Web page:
The price of an option is a function of the risk-free interest rate, the cost of dividend, the strike price, the underlying stock price, the implied volatility, and time to expiration. The price of an option is a function of all these factors, and the option greeks tell us how much each one of them plays a role in the price.
That said, you don’t necessarily need to be an expert at the option greeks to have success trading options. However, it can be beneficial depending on which strategy you’re trading.
Option Greeks: Delta
The option greek delta tells us how much the price of an option will change for each dollar move in the underlying stock price. For example, check out this options chain on Facebook:
With the stock trading at $165.62, the options that are closest to the at-the-money price are the $165 calls. If you look to the left, these options have a delta of $0.54.
What does it mean?
It means if Facebook stock rises by $1, the value of the options will gain $0.54, all else being equal. Now, the further in-the-money an option is, the more or less it will move like the stock.
For example, the $152.5 call is more than $13 in-the-money, the delta on those call options is $0.81. For instance, if Facebook were to drop $1, those options would lose $0.81, all else being equal.
Of course, the farther out-of-the-money you go on call options, the smaller the delta becomes. For example, the $180 calls have a delta of $0.19. If Facebook were to gain $1 point, those options would gain $0.19, all else being equal.
As you can see, Delta tells us how much the price action influences the value of the option.
But how does it work for puts?
Puts have negative delta’s. For example, the $167.5 puts have a delta of -$0.52. In other words, if one put contract represents you are short 100 shares, a -0.52 delta is like being short 52 shares, the 180 puts being short 82 shares, and the 155 puts being short 24 shares.
That’s just another way to look at Delta. The highest value a call delta can reach is 1.0, and the highest amount a put delta can reach is -1.0, which happens on expiration when options expire in-the-money.
Option Greek: Theta
Option premium consists of intrinsic and extrinsic value. The intrinsic value is what the option is worth on expiration day. The extrinsic value is the probability and time factor in the option value. Furthermore, theta tells us how much an option gains (or loses) per each day time passes.
Source: think or swim
The Facebook options we’re looking at above expire in 29 days. The $165 calls have a theta of -0.11.
In other words, if you are long these calls, they will lose $0.11 of option value tomorrow. Theta is not a constant number; in fact, time decay accelerates as it approaches expiration.
Now, let’s say you decided to short the $165 calls, if you do that, you would be gaining $0.11. When you are short options, time decay works in your favor. Long calls and puts have a negative theta. While short calls and puts have a positive theta.
Option premiums lose value over the life the contract. That’s why many of the top option traders, like Jeff Bishop, sometimes prefer option selling strategies.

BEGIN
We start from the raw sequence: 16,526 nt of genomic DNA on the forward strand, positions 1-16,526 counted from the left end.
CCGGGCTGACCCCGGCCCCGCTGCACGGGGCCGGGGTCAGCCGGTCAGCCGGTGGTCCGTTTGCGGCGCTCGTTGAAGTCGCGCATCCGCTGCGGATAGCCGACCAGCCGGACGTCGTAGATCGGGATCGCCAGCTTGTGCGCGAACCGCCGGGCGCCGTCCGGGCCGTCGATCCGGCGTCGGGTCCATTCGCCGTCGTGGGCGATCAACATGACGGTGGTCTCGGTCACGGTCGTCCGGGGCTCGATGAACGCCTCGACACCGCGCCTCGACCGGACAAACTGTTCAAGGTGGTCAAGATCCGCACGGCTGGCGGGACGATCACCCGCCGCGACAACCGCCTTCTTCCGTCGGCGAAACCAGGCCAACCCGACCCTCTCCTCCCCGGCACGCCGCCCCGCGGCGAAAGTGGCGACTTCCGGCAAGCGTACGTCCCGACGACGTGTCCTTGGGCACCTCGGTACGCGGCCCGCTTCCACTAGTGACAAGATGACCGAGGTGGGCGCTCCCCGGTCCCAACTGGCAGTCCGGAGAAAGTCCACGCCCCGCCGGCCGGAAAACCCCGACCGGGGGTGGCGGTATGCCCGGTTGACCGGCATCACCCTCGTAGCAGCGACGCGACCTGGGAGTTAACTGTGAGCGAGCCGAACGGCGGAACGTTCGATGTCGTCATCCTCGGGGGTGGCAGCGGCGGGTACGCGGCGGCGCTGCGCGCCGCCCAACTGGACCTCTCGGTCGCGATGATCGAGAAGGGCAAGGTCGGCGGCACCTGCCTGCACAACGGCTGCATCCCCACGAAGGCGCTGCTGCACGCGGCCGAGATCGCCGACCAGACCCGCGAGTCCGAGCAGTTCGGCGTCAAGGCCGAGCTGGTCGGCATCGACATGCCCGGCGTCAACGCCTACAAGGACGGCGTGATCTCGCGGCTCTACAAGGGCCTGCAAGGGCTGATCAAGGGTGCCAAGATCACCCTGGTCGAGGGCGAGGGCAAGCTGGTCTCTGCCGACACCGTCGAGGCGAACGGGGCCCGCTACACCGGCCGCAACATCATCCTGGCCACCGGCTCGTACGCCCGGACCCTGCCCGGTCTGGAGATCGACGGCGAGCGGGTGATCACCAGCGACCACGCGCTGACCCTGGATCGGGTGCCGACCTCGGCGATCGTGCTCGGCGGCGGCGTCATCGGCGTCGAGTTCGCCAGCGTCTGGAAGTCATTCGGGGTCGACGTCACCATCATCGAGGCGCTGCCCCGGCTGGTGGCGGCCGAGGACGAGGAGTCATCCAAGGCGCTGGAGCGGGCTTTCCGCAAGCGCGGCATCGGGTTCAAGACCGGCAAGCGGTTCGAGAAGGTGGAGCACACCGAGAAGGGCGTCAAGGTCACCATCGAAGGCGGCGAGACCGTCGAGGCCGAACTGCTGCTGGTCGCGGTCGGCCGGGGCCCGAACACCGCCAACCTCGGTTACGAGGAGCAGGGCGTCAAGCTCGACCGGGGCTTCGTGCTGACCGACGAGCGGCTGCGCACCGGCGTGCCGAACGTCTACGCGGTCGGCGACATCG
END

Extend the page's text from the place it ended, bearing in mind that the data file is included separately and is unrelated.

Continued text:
(This is an options strangle that paid off well for Jeff and his clients if you’d like to learn more about how he trades options, make sure to pick up a free copy of Option Profit Accelerator.)
As a rule of thumb, longer-dated options are less sensitive to time decay, while shorter-dated contracts are susceptible to time decay.
Option Greeks: Vega
If you speak to any serious options trader, they will tell you, “it’s all about the vol.” That said, Vega is the rate of change in the option for each 1% change in the implied volatility. Vega tells how sensitive our options are to shocks in implied volatility.
Looking at the same Facebook options, the $165 calls have a vega of $0.19. That means if implied volatility in those calls rose by 1% the long call options would gain $0.19. If you buy a call or a put option, you are long vega. If you are short a call or a put option, you are short vega.
For the most part, implied volatility usually spikes when there is uncertainty. We see this a lot during an earnings event. That said, the higher the implied volatility is, the more extrinsic value the options have. On the other hand, options with lower implied volatility have less extrinsic value.
Some strategies look to exploit Vega. For example, a long straddle position that seeks to profit off spikes in volatility. While strategies like the iron condor, seem to take advantage of a “vol suck.” Either or, the Vega will tell you what your exposure is to volatility.
You can find option greeks on an options chain. Many factors go into pricing an option. The option greeks help us identify how much influence those factors have.
The math with option greeks is simple.
For example, let’s say we were long ten calls of the $180 strike Facebook Options, here is what our total position would like.
- .Delta equals $0.19 x 10 = $1.90 in premium
- Theta equals -$0.07 x 10 = -$0.70 in premium
- Vega equals $0.13 x 10 = $1.30 in premium
As you can see, Vega is nearly as important as Delta is with these out-of-the-money options. It’s another reason to know the greeks. It gives us an idea of what we need for our position to make money.
Furthermore, if you’re looking to step out your options trading, then make sure you pick up a copy of 30 days to options trading, written by multi-millionaire, Jeff Bishop.